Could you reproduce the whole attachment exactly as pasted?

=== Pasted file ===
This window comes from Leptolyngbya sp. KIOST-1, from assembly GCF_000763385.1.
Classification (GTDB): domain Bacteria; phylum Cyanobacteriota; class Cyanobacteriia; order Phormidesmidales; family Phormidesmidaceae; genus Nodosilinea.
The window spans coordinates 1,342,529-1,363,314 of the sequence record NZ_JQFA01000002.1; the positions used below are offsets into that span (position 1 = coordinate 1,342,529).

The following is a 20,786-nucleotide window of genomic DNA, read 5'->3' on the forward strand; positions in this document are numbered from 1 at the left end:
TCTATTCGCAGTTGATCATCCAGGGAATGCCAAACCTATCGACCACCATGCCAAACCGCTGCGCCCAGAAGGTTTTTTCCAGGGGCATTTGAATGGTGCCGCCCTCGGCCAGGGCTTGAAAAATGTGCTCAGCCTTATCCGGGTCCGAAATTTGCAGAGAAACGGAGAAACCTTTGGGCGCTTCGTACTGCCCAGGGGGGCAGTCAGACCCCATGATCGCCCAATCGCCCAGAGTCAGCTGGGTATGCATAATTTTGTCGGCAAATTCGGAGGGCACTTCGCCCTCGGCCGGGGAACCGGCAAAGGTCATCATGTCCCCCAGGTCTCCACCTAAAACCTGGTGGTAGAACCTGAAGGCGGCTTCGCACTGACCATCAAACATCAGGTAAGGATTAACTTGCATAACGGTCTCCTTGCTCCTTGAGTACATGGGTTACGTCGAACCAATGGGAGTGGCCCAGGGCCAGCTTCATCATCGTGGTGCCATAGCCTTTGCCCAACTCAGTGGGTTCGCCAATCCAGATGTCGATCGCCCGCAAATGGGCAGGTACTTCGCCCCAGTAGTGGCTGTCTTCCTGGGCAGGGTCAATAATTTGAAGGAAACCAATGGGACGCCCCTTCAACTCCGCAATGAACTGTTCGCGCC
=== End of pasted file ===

This window comes from Leptolyngbya sp. KIOST-1, from assembly GCF_000763385.1.
Classification (GTDB): domain Bacteria; phylum Cyanobacteriota; class Cyanobacteriia; order Phormidesmidales; family Phormidesmidaceae; genus Nodosilinea.
The window spans coordinates 1,342,529-1,363,314 of the sequence record NZ_JQFA01000002.1; the positions used below are offsets into that span (position 1 = coordinate 1,342,529).

The following is a 20,786-nucleotide window of genomic DNA, read 5'->3' on the forward strand; positions in this document are numbered from 1 at the left end:
TCTATTCGCAGTTGATCATCCAGGGAATGCCAAACCTATCGACCACCATGCCAAACCGCTGCGCCCAGAAGGTTTTTTCCAGGGGCATTTGAATGGTGCCGCCCTCGGCCAGGGCTTGAAAAATGTGCTCAGCCTTATCCGGGTCCGAAATTTGCAGAGAAACGGAGAAACCTTTGGGCGCTTCGTACTGCCCAGGGGGGCAGTCAGACCCCATGATCGCCCAATCGCCCAGAGTCAGCTGGGTATGCATAATTTTGTCGGCAAATTCGGAGGGCACTTCGCCCTCGGCCGGGGAACCGGCAAAGGTCATCATGTCCCCCAGGTCTCCACCTAAAACCTGGTGGTAGAACCTGAAGGCGGCTTCGCACTGACCATCAAACATCAGGTAAGGATTAACTTGCATAACGGTCTCCTTGCTCCTTGAGTACATGGGTTACGTCGAACCAATGGGAGTGGCCCAGGGCCAGCTTCATCATCGTGGTGCCATAGCCTTTGCCCAACTCAGTGGGTTCGCCAATCCAGATGTCGATCGCCCGCAAATGGGCAGGTACTTCGCCCCAGTAGTGGCTGTCTTCCTGGGCAGGGTCAATAATTTGAAGGAAACCAATGGGACGCCCCTTCAACTCCGCAATGAACTGTTCGCGCC